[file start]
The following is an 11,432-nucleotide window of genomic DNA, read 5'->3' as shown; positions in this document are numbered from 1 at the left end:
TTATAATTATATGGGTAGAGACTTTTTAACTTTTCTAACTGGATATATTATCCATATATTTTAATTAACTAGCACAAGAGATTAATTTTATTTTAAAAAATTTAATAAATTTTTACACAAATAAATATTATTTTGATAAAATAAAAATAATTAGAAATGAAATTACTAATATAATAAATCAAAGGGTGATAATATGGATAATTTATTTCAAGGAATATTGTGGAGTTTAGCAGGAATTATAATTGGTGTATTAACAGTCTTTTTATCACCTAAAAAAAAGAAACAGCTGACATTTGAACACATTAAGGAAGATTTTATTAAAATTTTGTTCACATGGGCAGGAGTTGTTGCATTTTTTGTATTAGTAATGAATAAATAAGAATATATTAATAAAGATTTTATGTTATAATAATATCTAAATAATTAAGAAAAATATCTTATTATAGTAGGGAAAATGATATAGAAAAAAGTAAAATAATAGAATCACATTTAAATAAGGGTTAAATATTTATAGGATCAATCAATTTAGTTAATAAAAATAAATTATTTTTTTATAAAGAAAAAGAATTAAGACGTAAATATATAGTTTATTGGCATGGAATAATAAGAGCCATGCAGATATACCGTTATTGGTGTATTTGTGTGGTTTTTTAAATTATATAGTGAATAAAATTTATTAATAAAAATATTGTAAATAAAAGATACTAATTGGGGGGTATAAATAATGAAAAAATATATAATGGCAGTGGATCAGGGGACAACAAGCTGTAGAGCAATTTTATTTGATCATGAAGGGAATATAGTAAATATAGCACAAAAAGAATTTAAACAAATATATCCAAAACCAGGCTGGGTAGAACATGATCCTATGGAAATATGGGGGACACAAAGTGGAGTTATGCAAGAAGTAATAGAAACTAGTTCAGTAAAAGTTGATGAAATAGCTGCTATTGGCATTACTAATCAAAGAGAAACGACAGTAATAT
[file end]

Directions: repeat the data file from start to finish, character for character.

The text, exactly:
The following is an 11,432-nucleotide window of genomic DNA, read 5'->3' as shown; positions in this document are numbered from 1 at the left end:
TTATAATTATATGGGTAGAGACTTTTTAACTTTTCTAACTGGATATATTATCCATATATTTTAATTAACTAGCACAAGAGATTAATTTTATTTTAAAAAATTTAATAAATTTTTACACAAATAAATATTATTTTGATAAAATAAAAATAATTAGAAATGAAATTACTAATATAATAAATCAAAGGGTGATAATATGGATAATTTATTTCAAGGAATATTGTGGAGTTTAGCAGGAATTATAATTGGTGTATTAACAGTCTTTTTATCACCTAAAAAAAAGAAACAGCTGACATTTGAACACATTAAGGAAGATTTTATTAAAATTTTGTTCACATGGGCAGGAGTTGTTGCATTTTTTGTATTAGTAATGAATAAATAAGAATATATTAATAAAGATTTTATGTTATAATAATATCTAAATAATTAAGAAAAATATCTTATTATAGTAGGGAAAATGATATAGAAAAAAGTAAAATAATAGAATCACATTTAAATAAGGGTTAAATATTTATAGGATCAATCAATTTAGTTAATAAAAATAAATTATTTTTTTATAAAGAAAAAGAATTAAGACGTAAATATATAGTTTATTGGCATGGAATAATAAGAGCCATGCAGATATACCGTTATTGGTGTATTTGTGTGGTTTTTTAAATTATATAGTGAATAAAATTTATTAATAAAAATATTGTAAATAAAAGATACTAATTGGGGGGTATAAATAATGAAAAAATATATAATGGCAGTGGATCAGGGGACAACAAGCTGTAGAGCAATTTTATTTGATCATGAAGGGAATATAGTAAATATAGCACAAAAAGAATTTAAACAAATATATCCAAAACCAGGCTGGGTAGAACATGATCCTATGGAAATATGGGGGACACAAAGTGGAGTTATGCAAGAAGTAATAGAAACTAGTTCAGTAAAAGTTGATGAAATAGCTGCTATTGGCATTACTAATCAAAGAGAAACGACAGTAATAT